City of Disorder: How the Quality of Life Campaign Transformed New York Politics

By Alex S. Vitale | Go to book overview

5
Globalization and the
Urban Crisis

Urban liberalism not only failed to deal adequately with the problems of homelessness and disorder; it also directly contributed to these problems. While federal funding cuts to cities, the deinstitutionalization of mentally ill people without offering them community-based care, and additional funding cuts at the state level were important factors in the deterioration of urban public spaces, local urban liberal administrations took concrete steps that exacerbated these problems rather than relieving them. By relying on an economic development program that favored finance, real estate, and corporate headquarters at the expense of manufacturing, and by cutting social services and failing to prop up the bottom of the labor and housing markets, they allowed the homelessness and disorder problem to spiral out of control.

New York Mayor Edward Koch responded to the homelessness crisis of the 1980s by using city money to build thousands of units of lowincome housing to try to alleviate the pressure on the city’s overflowing shelter system. He was praised for his plan to spend $5 billion over ten years to build housing, beginning in 1987.1 A closer inspection, however, reveals two major problems with this strategy. First, only 10 percent of the units over the life of the program were affordable enough for homeless people,2 and second, in the decade leading up to this point, Koch supported real estate development tax incentives that resulted in the loss of more than 100,000 units of low-cost SRO housing, at a cost of up to $238 million a year in lost taxes.3 In effect, he and Mayor Dinkins were spending $350 million a year to treat some of the symptoms of a subsidy to real estate developers costing $300 million a year. The net result was billions of dollars spent to house a small percentage of people made homeless by Koch’s own economic development policies.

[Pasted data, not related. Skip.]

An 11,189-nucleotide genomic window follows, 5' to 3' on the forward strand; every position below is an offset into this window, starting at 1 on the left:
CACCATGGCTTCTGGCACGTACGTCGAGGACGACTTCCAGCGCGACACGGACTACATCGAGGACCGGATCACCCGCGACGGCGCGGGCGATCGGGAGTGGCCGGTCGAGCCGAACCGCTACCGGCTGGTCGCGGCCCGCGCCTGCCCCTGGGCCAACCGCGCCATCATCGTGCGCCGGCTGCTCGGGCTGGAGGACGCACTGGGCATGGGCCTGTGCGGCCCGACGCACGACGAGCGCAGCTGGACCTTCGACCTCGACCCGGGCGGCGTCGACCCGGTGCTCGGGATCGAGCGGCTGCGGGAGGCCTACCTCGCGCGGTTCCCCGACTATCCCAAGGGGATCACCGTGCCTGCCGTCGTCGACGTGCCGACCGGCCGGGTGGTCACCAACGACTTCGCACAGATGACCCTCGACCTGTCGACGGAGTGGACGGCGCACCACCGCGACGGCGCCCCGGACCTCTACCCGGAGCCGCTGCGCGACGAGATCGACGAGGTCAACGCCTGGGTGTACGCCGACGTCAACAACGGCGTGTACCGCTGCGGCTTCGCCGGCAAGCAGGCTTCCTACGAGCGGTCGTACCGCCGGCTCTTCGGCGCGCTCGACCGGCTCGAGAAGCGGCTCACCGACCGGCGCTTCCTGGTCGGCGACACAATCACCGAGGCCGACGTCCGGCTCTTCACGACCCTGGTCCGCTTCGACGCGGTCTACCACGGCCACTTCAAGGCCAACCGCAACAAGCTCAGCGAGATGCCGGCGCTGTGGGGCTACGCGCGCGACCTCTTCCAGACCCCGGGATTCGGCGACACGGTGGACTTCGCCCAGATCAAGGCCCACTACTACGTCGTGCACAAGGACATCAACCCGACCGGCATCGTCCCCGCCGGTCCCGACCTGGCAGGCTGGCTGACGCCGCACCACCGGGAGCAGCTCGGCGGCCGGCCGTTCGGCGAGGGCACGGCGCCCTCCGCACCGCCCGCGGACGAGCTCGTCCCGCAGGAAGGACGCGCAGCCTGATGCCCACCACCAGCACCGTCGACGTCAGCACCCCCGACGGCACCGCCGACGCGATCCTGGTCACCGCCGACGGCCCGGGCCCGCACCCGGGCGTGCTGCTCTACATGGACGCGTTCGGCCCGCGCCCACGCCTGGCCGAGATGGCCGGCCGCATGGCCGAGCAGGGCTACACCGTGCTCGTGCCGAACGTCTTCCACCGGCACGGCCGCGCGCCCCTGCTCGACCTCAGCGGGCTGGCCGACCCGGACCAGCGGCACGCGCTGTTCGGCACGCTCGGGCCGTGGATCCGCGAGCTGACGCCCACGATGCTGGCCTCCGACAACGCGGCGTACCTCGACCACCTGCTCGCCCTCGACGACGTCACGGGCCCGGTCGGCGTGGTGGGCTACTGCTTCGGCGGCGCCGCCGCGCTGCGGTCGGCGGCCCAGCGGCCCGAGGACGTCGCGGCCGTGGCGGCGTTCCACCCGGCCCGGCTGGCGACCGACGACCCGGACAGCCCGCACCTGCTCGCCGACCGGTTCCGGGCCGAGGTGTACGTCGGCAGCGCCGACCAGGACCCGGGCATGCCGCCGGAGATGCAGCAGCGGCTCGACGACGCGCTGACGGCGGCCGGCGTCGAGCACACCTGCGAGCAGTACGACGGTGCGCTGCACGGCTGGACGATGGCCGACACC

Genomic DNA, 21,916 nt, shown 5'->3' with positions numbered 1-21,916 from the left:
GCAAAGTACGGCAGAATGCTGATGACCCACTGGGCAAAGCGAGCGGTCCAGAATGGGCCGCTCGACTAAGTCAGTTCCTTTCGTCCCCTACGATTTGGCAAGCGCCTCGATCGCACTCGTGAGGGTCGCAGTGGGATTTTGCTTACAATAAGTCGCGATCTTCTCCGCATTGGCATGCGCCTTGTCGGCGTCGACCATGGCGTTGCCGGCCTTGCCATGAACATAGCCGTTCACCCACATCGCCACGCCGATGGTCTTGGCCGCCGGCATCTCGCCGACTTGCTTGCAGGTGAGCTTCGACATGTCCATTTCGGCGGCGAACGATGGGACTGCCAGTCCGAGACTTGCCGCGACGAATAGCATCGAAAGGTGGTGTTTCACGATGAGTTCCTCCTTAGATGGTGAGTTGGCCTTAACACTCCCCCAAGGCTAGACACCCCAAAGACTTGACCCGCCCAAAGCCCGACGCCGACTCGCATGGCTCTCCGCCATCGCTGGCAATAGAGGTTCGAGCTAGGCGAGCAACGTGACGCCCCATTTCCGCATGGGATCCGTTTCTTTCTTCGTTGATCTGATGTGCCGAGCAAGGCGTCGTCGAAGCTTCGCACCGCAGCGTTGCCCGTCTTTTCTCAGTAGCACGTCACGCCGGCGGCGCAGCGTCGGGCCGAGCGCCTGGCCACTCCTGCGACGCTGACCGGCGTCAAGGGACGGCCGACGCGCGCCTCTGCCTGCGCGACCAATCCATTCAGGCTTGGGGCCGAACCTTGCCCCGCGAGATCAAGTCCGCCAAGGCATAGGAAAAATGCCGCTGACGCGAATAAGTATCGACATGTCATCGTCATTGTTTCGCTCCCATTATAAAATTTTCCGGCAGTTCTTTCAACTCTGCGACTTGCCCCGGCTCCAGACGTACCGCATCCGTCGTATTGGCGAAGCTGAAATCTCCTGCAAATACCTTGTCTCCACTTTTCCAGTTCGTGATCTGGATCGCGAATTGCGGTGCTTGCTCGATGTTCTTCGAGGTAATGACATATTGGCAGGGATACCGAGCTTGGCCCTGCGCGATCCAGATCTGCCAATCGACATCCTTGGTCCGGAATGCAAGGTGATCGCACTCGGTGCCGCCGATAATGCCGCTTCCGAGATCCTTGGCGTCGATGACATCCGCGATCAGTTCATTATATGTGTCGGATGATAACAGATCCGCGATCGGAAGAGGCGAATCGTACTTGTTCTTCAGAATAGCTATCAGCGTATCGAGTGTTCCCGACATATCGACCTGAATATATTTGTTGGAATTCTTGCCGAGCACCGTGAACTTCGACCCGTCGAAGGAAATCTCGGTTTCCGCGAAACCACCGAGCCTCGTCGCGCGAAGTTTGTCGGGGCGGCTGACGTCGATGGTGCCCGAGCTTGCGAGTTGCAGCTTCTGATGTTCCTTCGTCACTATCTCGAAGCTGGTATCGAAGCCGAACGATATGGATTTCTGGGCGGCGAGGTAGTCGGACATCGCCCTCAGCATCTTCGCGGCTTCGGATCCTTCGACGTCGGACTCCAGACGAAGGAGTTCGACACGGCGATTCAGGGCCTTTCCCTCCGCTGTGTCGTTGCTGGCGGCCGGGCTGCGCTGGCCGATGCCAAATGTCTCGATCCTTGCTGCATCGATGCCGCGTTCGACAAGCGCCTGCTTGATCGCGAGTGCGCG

At the center of this failure of urban liberalism was its reliance on a

-93-

Notes for this page

Add a new note
If you are trying to select text to create highlights or citations, remember that you must now click or tap on the first word, and then click or tap on the last word.
One moment ...
Default project is now your active project.
Project items

Items saved from this book

This book has been saved
Highlights (0)
Some of your highlights are legacy items.

Highlights saved before July 30, 2012 will not be displayed on their respective source pages.

You can easily re-create the highlights by opening the book page or article, selecting the text, and clicking “Highlight.”

Citations (0)
Some of your citations are legacy items.

Any citation created before July 30, 2012 will labeled as a “Cited page.” New citations will be saved as cited passages, pages or articles.

We also added the ability to view new citations from your projects or the book or article where you created them.